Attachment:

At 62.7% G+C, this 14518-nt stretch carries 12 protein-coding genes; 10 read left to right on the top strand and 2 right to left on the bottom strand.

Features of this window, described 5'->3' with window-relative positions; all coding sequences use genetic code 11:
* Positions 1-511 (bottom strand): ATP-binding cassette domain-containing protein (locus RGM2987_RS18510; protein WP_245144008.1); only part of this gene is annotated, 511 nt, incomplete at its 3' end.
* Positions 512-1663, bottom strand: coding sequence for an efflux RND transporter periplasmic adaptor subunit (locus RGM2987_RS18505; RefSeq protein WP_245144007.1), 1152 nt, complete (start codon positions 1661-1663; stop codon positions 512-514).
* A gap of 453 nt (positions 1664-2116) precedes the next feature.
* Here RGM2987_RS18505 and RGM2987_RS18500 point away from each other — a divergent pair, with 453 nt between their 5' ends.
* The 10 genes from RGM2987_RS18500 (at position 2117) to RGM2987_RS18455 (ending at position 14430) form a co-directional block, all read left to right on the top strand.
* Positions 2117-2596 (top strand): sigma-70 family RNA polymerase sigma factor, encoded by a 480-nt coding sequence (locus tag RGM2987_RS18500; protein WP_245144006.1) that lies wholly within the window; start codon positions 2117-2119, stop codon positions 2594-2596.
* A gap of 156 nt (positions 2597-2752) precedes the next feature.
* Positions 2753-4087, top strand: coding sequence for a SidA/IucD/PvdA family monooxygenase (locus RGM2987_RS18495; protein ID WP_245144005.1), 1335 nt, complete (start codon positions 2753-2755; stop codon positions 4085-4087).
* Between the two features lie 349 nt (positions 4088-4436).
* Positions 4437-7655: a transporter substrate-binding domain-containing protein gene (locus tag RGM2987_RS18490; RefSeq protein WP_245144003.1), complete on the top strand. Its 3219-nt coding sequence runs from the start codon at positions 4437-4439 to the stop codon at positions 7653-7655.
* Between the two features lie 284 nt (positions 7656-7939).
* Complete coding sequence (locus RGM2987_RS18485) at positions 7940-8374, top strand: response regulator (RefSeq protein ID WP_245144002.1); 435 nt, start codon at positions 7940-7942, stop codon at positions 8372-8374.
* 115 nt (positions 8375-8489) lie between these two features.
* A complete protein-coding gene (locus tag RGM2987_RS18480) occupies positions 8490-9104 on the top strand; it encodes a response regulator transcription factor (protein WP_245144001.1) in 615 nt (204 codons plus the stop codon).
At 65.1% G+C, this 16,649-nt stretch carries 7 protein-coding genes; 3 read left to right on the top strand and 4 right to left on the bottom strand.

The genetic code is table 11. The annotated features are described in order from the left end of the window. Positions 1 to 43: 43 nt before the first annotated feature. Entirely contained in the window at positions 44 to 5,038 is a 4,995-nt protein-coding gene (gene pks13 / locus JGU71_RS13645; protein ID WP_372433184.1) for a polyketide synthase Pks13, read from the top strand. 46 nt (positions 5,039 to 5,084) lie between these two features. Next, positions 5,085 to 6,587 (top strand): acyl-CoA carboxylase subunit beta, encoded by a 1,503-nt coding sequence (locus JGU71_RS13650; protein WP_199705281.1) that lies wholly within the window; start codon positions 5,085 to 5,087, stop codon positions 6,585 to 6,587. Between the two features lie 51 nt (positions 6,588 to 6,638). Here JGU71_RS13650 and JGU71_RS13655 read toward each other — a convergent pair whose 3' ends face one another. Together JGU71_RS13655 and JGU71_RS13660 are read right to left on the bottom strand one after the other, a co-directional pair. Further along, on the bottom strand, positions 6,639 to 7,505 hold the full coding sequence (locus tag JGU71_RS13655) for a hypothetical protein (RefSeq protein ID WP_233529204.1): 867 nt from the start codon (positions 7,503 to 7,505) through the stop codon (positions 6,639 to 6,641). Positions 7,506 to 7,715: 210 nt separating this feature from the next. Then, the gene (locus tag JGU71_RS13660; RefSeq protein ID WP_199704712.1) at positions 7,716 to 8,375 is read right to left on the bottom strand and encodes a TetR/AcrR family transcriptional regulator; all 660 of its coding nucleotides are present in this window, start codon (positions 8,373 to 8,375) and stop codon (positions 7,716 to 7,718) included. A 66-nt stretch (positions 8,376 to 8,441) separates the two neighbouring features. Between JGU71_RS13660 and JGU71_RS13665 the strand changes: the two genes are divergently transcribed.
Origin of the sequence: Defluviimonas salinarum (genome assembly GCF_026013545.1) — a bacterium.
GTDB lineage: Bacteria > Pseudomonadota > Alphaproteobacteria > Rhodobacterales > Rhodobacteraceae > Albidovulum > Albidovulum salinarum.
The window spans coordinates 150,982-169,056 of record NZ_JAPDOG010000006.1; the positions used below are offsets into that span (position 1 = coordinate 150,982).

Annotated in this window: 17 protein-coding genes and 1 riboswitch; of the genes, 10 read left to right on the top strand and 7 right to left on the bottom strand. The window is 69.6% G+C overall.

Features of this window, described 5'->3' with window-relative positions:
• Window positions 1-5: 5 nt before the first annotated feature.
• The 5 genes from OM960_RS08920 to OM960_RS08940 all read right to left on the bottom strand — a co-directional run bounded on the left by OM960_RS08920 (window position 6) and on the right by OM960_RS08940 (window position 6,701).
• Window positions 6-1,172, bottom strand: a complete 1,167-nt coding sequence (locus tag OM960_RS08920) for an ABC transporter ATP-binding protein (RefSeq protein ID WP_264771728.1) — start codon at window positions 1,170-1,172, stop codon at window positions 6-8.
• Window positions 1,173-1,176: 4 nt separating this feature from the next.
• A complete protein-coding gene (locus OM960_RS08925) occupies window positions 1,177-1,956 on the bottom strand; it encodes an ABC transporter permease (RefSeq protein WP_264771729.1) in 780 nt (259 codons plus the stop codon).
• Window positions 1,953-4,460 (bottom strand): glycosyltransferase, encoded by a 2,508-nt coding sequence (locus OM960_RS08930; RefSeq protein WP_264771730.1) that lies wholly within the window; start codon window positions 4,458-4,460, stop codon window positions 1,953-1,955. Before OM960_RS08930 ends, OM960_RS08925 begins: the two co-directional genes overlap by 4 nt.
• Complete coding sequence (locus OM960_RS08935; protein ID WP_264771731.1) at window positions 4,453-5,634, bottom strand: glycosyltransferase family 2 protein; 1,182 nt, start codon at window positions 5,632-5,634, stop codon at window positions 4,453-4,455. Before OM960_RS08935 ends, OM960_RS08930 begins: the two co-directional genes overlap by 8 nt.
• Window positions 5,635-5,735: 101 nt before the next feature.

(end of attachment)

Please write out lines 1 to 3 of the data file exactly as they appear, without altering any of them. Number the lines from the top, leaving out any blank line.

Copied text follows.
At 62.7% G+C, this 14518-nt stretch carries 12 protein-coding genes; 10 read left to right on the top strand and 2 right to left on the bottom strand.

Features of this window, described 5'->3' with window-relative positions; all coding sequences use genetic code 11:
* Positions 1-511 (bottom strand): ATP-binding cassette domain-containing protein (locus RGM2987_RS18510; protein WP_245144008.1); only part of this gene is annotated, 511 nt, incomplete at its 3' end.